Alt-NHEJ refers to DSB end joining pathways that are independent of the C-NHEJ factors Ku70/Ku80, DNA-PKcs and DNA Lig4. Unlike C-NHEJ, these pathways are highly mutagenic, always associated with indels and commonly lead to chromosomal rearrangements. Importantly, a sub pathway of Alt-NHEJ events termed microhomology mediated end joining (MMEJ) rejoins the ends by base pairing between microhomologous sequences. MMEJ is mediated via CtIP, MRN complex, Poly [ADP-ribose] polymerases1 (PARP-1) and DNA ligase 3 (Lig 3) (29,30). In mammalian cells, PARP-1, a key component of the MMEJ pathway (31), initially competes with Ku heterodimer for binding to DNA ends resulting in PAR formation (32,33). This in turn promotes MRE11 recruitment and the initiation of resection by MRN complex and CtIP (34). Subsequently, DNA end ligation is mediated through DNA Lig 3 (7,35). Further, recent studies have identified a low fidelity DNA polymerase θ (Polθ also known as POLQ) (36) as an important MMEJ factor in mammalian cells. POLQ is recruited to DSB ends by PARP-1 where it facilitates end joining and microhomology annealing (37). While absent from yeast, the role for POLQ in MMEJ appears to be conserved in flies, worms, mice and humans (38). MMEJ generates deletions and translocations at the break points and thus is highly mutagenic (39). However, there are other types of Alt-NHEJ events that do not rely on such microhomologies. The ligation step in these pathways is facilitated through DNA ligase 1(Lig1) (6).
Impairment of a DSB repair pathway is a common feature in human cancers, rendering their survival highly dependent on secondary DSB repair pathways (40). Therefore, studies of the relationships between different DSB repair machineries are of interest as they can provide insight into how to target these defects for cancer therapy purposes. In this regard, HR has an inhibitory impact on C-NHEJ via initiation of resection (41). Conversely, C-NHEJ suppresses HR and Alt-NHEJ by Ku binding and preventing the resection initiation (42,43). However, the exact nature of the interplay between HR and Alt-NHEJ in human cells still remains elusive. A recent study in MEFs (Mouse Embryonic Fibroblast Cells) found elevated levels of PARP-1-dependent translocations following loss of the HR factor RAD54 (44). Moreover, a study in Saccharomyces cerevisiae (S. cerevisiae) showed that RPA impairs MMEJ by removing the secondary structures of ssDNA, which facilitates RAD51 filament assembly leading to HR and thereby suppression of annealing of the terminal microhomologies (45). On the other hand, two recent studies in mammalian cells suggested that POLQ-mediated Alt-NHEJ suppresses HR repair mechanisms (46,47). A role for BRCA1 in promoting NHEJ fidelity has been proposed (48). However, studies in MEFs have also shown that BRCA1 promotes Alt-NHEJ at uncapped telomeres (49).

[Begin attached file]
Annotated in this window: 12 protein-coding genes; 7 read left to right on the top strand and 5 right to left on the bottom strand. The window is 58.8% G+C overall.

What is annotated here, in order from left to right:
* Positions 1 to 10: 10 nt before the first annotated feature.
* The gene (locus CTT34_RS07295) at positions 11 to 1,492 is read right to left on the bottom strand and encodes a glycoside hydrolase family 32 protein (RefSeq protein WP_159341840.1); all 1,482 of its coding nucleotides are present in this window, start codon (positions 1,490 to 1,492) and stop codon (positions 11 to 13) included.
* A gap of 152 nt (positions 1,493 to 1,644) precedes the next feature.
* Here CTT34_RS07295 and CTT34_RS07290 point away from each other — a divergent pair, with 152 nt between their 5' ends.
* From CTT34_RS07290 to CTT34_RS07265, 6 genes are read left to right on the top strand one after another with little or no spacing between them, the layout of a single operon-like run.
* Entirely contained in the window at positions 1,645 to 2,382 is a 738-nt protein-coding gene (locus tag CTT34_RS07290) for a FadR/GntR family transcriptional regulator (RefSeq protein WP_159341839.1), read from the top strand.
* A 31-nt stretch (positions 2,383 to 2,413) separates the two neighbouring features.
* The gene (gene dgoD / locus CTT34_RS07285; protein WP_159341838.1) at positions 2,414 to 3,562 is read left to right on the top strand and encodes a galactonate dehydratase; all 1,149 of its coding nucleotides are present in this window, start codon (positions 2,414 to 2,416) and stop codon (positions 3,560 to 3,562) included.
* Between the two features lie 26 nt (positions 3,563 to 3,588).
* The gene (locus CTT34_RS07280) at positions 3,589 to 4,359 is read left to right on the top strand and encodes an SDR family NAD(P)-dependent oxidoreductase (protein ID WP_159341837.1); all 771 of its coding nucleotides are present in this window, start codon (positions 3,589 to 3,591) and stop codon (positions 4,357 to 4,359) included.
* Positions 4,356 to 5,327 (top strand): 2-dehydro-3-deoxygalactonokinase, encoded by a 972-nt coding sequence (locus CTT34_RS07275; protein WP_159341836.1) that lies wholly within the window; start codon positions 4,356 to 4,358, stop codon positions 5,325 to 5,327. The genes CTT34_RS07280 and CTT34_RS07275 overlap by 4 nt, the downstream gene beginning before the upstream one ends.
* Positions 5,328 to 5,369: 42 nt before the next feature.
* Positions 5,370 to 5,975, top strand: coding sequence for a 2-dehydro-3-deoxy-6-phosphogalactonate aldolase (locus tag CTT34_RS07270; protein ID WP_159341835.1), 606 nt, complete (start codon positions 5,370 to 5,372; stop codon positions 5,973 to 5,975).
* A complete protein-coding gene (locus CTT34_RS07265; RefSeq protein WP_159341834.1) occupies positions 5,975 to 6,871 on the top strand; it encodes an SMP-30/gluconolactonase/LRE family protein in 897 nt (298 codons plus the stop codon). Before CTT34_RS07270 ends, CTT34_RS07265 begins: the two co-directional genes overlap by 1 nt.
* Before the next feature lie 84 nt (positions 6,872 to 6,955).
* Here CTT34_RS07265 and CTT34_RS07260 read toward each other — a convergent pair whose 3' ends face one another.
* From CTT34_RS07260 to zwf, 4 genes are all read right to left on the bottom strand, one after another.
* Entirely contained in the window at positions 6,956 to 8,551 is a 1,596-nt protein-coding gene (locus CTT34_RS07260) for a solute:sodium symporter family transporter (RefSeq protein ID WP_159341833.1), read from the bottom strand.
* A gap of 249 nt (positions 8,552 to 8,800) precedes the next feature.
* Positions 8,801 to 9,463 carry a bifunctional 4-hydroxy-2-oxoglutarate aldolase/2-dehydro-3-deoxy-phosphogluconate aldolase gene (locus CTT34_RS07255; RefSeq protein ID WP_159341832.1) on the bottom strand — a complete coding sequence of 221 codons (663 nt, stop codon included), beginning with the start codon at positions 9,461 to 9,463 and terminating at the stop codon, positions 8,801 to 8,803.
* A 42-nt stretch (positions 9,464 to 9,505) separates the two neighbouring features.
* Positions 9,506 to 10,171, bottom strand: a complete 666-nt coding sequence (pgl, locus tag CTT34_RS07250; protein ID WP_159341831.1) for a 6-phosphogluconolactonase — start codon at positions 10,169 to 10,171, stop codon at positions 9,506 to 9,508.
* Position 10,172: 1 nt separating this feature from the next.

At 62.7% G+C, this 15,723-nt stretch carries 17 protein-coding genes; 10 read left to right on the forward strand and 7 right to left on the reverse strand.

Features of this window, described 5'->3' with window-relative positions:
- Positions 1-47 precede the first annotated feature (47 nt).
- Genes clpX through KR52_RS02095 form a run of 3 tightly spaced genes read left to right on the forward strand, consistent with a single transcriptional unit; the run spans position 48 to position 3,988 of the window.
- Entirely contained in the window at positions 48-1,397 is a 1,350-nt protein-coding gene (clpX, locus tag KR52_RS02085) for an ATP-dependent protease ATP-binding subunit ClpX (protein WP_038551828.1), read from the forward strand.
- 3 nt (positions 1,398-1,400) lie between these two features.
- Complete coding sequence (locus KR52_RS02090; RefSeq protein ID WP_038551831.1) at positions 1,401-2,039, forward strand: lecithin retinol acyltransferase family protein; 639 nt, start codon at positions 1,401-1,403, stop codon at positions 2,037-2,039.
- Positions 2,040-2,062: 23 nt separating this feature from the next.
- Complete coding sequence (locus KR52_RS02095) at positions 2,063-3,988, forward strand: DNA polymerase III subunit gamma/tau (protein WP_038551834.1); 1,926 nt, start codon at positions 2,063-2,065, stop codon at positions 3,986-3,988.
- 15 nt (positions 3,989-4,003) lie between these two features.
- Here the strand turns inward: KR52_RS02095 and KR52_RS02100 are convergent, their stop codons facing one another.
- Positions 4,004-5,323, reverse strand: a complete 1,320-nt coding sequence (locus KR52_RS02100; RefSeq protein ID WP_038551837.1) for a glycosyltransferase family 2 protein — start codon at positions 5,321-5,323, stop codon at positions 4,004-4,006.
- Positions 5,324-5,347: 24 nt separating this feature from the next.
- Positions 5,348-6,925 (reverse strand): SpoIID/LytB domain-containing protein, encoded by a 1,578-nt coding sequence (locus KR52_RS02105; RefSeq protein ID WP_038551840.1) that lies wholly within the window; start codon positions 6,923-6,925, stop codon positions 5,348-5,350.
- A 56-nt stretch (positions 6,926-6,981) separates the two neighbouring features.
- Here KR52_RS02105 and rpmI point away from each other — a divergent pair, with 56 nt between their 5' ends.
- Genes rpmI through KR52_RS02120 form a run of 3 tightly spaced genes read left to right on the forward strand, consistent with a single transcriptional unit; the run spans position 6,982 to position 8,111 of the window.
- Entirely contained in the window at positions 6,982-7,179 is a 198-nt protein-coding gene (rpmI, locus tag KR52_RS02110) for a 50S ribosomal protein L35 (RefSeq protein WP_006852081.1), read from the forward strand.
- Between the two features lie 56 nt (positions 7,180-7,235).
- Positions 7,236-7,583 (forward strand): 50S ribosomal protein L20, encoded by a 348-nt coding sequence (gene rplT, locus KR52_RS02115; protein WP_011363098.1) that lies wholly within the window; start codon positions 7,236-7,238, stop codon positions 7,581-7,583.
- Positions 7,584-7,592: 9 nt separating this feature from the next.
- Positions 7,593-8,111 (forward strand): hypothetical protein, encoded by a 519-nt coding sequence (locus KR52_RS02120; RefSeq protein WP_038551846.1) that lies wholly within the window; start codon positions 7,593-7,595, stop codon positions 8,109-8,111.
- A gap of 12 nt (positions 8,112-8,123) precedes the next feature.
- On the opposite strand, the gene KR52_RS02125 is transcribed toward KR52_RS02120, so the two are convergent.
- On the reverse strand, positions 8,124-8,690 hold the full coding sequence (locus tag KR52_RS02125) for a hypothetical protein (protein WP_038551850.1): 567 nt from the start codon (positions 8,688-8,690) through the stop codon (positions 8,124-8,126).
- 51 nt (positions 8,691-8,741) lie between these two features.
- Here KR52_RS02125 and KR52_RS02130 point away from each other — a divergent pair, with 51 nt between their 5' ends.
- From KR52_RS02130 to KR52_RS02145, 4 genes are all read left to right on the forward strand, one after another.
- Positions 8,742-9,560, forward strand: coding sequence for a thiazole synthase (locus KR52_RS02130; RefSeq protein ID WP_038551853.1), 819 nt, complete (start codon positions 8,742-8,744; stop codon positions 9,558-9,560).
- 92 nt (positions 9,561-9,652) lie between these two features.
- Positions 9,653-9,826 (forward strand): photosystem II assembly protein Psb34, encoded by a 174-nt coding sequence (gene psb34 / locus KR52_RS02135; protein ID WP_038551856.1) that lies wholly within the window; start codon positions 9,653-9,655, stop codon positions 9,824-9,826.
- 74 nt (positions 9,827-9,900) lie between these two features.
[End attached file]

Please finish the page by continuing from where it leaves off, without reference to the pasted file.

Here, we have investigated the relationship between HR and MMEJ repair of DSBs. We have used a highly sensitive HPRT-based assay (50,51) together with other GFP-based reporter assays (52–54) to characterize DSB mis-repair events observed following depletion or inhibition of HR and NHEJ factors. Following both physical and genetic analyses, we have established a role for HR factors in suppressing MMEJ at break point junctions. Further, our data suggest the existence of POLQ-dependent and POLQ-independent MMEJ pathways, both of which are suppressed by RPA. Last, we define a role for BRCA1 in functioning downstream of CtIP and MRE11 to promote resection, thereby preserving genome integrity by counteracting MMEJ.
HT1080 (human fibrosarcoma, HPRT assay), U2OS (human osteosarcoma, GFP-based HR reporter (52)), and H1299 (human non-small cell lung carcinoma, GFP-based C-NHEJ reporter (54)) cells were cultured as described previously (51,55). C-NHEJ reporter cells were a kind gift from Atsushi Shibata and Takashi Kohno. MMEJ reporter cells (U2OS with integrated EJ2-GFP reporter) were a kind gift from Jeremy Stark (53) and were grown in high glucose DMEM supplemented with L-glutamine, 10% fetal bovine serum, and 1% Pen/Strep solution (10 000 U/ml penicillin, 10 000 mg/ml streptomycin), including 8 mg/ml plasmocin and 2 mg/ml puromycin.
HAT selection was carried out by adding 1× HAT supplement (Invitrogen) directly to the DMEM medium for 10 days before the I-SceI transfection.
6-TG selective medium was made by making up 1000 × 6-TG of 15 mg/ml by dissolving the 6-TG powder (sigma) in 1N NaOH and ddH2O. 1000 × 6-TG was added to DMEM and used at a final concentration of 15 mg/ml. 6-TG medium was added 5 days after the I-SceI transfections.